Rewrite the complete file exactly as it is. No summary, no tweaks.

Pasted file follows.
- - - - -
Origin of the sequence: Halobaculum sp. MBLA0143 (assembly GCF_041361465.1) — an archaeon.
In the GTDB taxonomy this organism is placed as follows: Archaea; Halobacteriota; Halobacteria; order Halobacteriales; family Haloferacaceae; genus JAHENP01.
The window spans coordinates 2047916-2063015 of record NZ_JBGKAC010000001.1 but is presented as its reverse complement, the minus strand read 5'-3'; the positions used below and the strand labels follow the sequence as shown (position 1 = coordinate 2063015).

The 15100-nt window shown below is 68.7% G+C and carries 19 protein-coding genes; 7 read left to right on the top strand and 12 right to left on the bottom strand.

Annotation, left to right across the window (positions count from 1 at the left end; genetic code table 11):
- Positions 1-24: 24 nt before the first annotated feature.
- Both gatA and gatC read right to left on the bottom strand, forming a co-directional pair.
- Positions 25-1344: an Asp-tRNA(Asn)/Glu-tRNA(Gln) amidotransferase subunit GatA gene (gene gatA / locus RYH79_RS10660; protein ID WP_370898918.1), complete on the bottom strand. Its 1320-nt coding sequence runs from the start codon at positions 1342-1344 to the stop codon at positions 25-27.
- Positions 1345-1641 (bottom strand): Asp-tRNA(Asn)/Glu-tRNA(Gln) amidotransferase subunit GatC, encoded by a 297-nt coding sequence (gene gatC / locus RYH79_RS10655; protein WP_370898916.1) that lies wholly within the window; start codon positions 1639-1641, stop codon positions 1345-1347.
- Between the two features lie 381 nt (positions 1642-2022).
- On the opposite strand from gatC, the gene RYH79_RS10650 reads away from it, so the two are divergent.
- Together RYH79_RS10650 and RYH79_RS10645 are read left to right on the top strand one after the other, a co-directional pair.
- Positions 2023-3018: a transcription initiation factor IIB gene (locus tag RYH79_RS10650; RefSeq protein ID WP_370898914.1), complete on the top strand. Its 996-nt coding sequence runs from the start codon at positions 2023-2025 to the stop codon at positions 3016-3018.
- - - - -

Origin of the sequence: Halobaculum sp. MBLA0143 (assembly GCF_041361465.1) — an archaeon.
In the GTDB taxonomy this organism is placed as follows: Archaea; Halobacteriota; Halobacteria; order Halobacteriales; family Haloferacaceae; genus JAHENP01.
The window spans coordinates 2047916-2063015 of record NZ_JBGKAC010000001.1 but is presented as its reverse complement, the minus strand read 5'-3'; the positions used below and the strand labels follow the sequence as shown (position 1 = coordinate 2063015).

The 15100-nt window shown below is 68.7% G+C and carries 19 protein-coding genes; 7 read left to right on the top strand and 12 right to left on the bottom strand.

Annotation, left to right across the window (positions count from 1 at the left end; genetic code table 11):
- Positions 1-24: 24 nt before the first annotated feature.
- Both gatA and gatC read right to left on the bottom strand, forming a co-directional pair.
- Positions 25-1344: an Asp-tRNA(Asn)/Glu-tRNA(Gln) amidotransferase subunit GatA gene (gene gatA / locus RYH79_RS10660; protein ID WP_370898918.1), complete on the bottom strand. Its 1320-nt coding sequence runs from the start codon at positions 1342-1344 to the stop codon at positions 25-27.
- Positions 1345-1641 (bottom strand): Asp-tRNA(Asn)/Glu-tRNA(Gln) amidotransferase subunit GatC, encoded by a 297-nt coding sequence (gene gatC / locus RYH79_RS10655; protein WP_370898916.1) that lies wholly within the window; start codon positions 1639-1641, stop codon positions 1345-1347.
- Between the two features lie 381 nt (positions 1642-2022).
- On the opposite strand from gatC, the gene RYH79_RS10650 reads away from it, so the two are divergent.
- Together RYH79_RS10650 and RYH79_RS10645 are read left to right on the top strand one after the other, a co-directional pair.
- Positions 2023-3018: a transcription initiation factor IIB gene (locus tag RYH79_RS10650; RefSeq protein ID WP_370898914.1), complete on the top strand. Its 996-nt coding sequence runs from the start codon at positions 2023-2025 to the stop codon at positions 3016-3018.